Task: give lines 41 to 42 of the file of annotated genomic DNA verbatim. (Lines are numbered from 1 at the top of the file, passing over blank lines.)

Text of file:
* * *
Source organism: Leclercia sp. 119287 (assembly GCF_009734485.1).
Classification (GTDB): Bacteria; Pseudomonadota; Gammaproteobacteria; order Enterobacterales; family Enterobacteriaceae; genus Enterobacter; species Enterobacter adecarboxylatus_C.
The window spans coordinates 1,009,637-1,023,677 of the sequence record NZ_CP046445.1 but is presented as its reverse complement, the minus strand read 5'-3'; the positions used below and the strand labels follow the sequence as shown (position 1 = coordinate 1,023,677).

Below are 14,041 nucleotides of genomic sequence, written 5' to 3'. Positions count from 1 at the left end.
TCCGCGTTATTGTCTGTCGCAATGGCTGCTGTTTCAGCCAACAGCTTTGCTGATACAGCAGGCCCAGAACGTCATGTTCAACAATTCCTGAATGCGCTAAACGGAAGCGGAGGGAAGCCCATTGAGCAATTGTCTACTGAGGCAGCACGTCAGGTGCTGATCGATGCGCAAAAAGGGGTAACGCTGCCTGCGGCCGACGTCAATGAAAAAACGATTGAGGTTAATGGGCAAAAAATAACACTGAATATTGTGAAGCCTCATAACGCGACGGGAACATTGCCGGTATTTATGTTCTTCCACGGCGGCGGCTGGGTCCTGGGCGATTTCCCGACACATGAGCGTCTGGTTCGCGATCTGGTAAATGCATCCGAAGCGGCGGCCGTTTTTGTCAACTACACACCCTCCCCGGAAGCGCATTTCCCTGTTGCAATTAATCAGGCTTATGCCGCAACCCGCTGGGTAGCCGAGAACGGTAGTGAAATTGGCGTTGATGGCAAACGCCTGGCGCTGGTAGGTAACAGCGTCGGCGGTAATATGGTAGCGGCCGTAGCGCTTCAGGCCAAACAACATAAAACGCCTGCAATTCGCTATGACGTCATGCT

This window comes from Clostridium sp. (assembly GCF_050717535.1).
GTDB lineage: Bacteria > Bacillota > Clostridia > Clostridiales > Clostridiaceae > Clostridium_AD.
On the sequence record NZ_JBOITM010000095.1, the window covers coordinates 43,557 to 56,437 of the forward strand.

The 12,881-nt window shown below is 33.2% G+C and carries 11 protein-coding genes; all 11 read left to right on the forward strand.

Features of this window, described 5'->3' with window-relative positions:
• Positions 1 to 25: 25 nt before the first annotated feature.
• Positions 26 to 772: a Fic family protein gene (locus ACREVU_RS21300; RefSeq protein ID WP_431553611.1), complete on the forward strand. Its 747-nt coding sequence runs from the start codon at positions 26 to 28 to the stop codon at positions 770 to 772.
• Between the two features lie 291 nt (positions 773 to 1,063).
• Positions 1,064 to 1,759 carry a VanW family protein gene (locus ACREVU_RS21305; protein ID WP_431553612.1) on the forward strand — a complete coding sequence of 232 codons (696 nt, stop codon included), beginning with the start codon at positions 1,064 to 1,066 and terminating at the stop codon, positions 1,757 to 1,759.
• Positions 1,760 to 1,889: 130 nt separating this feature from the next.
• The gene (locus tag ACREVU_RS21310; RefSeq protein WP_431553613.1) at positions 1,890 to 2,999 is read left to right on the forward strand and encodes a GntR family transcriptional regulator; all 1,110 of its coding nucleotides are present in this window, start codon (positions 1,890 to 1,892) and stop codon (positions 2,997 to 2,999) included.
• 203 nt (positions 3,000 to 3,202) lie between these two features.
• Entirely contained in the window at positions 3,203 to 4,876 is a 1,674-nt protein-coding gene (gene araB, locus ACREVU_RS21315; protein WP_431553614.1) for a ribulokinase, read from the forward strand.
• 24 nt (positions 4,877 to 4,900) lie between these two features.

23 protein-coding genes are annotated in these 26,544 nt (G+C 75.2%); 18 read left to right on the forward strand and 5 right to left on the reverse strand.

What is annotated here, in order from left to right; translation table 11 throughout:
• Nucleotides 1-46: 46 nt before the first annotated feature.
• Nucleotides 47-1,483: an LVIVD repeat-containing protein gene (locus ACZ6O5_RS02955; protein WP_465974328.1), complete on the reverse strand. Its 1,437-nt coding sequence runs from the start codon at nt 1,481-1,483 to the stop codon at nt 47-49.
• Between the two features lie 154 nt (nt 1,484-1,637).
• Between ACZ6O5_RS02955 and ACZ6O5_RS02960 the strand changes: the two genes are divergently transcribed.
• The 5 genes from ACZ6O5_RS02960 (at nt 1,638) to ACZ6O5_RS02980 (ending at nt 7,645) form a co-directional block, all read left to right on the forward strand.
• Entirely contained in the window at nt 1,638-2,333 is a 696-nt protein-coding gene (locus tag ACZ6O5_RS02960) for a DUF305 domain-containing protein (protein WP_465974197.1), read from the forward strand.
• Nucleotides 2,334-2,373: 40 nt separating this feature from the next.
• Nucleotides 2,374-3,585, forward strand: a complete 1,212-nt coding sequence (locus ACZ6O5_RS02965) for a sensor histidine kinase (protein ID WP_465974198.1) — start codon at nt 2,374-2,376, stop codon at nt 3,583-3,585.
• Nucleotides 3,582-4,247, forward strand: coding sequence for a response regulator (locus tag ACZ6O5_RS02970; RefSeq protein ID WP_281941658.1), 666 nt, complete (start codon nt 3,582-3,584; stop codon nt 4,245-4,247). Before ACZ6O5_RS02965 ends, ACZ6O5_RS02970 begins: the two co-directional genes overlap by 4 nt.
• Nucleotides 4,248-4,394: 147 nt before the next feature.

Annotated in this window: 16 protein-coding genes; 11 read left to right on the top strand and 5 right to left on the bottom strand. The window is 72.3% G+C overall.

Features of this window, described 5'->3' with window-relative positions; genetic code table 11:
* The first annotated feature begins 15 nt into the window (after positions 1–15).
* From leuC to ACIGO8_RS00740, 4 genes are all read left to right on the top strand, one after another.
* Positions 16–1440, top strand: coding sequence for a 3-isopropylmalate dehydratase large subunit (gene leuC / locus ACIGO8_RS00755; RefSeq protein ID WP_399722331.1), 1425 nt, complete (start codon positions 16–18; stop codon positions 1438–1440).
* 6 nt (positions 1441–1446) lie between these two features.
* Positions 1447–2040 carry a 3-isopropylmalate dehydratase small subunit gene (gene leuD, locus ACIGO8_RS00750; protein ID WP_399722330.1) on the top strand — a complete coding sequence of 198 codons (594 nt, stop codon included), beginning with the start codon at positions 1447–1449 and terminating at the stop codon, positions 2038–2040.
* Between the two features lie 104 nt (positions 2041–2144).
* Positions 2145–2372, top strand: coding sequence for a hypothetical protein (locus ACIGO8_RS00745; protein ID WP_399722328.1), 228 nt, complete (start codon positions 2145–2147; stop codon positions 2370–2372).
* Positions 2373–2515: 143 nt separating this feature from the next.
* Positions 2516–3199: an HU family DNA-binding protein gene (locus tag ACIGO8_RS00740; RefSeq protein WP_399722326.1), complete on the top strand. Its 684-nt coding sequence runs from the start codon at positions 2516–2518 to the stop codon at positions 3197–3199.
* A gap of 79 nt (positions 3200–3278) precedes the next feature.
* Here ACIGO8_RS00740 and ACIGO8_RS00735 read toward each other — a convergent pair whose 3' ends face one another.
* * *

* Positions 2373–2515: 143 nt separating this feature from the next.
* Positions 2516–3199: an HU family DNA-binding protein gene (locus tag ACIGO8_RS00740; RefSeq protein WP_399722326.1), complete on the top strand. Its 684-nt coding sequence runs from the start codon at positions 2516–2518 to the stop codon at positions 3197–3199.